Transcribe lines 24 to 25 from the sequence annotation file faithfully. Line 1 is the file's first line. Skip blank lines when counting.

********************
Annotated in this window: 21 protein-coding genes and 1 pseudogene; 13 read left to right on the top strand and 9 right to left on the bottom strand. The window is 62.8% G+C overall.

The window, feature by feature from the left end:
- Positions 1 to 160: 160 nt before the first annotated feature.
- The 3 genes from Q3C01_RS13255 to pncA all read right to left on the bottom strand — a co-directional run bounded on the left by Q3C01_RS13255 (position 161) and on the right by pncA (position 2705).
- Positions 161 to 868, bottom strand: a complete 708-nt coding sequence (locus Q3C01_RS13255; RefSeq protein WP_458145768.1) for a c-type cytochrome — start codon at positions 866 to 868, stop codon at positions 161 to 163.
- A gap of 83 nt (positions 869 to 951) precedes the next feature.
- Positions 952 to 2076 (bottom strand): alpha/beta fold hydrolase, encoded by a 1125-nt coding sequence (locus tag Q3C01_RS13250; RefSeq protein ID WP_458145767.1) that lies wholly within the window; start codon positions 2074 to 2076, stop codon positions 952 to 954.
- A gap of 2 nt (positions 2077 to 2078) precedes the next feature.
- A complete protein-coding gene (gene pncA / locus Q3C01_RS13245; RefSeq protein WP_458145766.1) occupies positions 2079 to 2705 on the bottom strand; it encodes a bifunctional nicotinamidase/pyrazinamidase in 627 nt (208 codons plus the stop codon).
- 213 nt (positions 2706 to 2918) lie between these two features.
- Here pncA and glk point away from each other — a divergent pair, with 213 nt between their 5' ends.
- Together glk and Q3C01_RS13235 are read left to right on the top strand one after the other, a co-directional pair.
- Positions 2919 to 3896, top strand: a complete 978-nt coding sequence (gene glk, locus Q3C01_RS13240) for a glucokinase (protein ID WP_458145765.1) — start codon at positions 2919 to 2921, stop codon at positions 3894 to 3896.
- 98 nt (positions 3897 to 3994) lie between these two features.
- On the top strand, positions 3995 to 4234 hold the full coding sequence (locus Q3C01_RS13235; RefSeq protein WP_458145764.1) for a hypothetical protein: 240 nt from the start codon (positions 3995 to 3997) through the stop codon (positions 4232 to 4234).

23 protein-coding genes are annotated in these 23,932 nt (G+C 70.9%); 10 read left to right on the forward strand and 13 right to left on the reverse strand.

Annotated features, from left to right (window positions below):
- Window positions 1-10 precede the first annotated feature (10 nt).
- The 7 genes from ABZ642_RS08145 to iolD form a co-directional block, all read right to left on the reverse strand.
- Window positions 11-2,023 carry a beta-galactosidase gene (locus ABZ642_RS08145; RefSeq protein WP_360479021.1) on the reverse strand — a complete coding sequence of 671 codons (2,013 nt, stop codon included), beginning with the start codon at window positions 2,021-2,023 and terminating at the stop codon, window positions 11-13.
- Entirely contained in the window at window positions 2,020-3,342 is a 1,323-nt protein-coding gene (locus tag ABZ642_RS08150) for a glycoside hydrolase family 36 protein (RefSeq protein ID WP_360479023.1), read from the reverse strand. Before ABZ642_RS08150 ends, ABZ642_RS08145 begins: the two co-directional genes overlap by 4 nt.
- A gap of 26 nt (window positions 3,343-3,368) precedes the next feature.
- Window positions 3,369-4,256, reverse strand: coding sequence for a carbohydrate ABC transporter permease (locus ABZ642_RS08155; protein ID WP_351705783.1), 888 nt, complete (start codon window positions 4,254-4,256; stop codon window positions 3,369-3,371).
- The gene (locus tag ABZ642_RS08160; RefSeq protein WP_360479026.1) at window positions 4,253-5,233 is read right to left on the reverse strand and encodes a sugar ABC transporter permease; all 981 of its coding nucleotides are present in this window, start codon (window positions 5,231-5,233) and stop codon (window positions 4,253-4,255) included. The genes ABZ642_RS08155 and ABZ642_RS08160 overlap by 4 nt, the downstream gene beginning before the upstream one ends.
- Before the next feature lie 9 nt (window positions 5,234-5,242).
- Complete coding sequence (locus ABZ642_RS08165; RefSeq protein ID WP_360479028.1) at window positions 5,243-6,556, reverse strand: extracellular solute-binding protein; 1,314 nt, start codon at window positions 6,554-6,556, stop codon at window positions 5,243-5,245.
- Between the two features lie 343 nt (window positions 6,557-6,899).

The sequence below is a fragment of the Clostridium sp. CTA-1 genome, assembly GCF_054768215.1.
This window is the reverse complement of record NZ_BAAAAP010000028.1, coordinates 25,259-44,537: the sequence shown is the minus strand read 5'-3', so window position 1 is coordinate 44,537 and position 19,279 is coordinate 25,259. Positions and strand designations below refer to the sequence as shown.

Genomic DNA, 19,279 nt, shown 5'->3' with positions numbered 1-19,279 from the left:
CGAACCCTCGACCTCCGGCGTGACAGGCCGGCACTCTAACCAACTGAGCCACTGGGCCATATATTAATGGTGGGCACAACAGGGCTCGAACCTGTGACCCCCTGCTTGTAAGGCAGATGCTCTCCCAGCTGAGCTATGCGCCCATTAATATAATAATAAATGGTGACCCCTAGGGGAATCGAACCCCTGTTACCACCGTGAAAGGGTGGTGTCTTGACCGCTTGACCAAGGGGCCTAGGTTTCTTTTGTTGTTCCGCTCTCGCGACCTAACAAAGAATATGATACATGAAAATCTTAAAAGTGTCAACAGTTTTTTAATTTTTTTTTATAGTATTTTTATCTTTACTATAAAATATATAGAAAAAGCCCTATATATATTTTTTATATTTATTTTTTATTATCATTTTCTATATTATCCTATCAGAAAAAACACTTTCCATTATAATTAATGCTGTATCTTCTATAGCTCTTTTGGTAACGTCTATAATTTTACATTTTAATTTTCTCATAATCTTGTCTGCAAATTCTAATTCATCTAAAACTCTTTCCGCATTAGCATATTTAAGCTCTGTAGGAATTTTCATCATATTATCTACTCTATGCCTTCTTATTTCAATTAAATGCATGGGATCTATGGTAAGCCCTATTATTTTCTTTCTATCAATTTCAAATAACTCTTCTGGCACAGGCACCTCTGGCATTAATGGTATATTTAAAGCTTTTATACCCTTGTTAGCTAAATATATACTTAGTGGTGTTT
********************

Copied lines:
- The gene (locus tag ABZ642_RS08160; RefSeq protein WP_360479026.1) at window positions 4,253-5,233 is read right to left on the reverse strand and encodes a sugar ABC transporter permease; all 981 of its coding nucleotides are present in this window, start codon (window positions 5,231-5,233) and stop codon (window positions 4,253-4,255) included. The genes ABZ642_RS08155 and ABZ642_RS08160 overlap by 4 nt, the downstream gene beginning before the upstream one ends.
- Before the next feature lie 9 nt (window positions 5,234-5,242).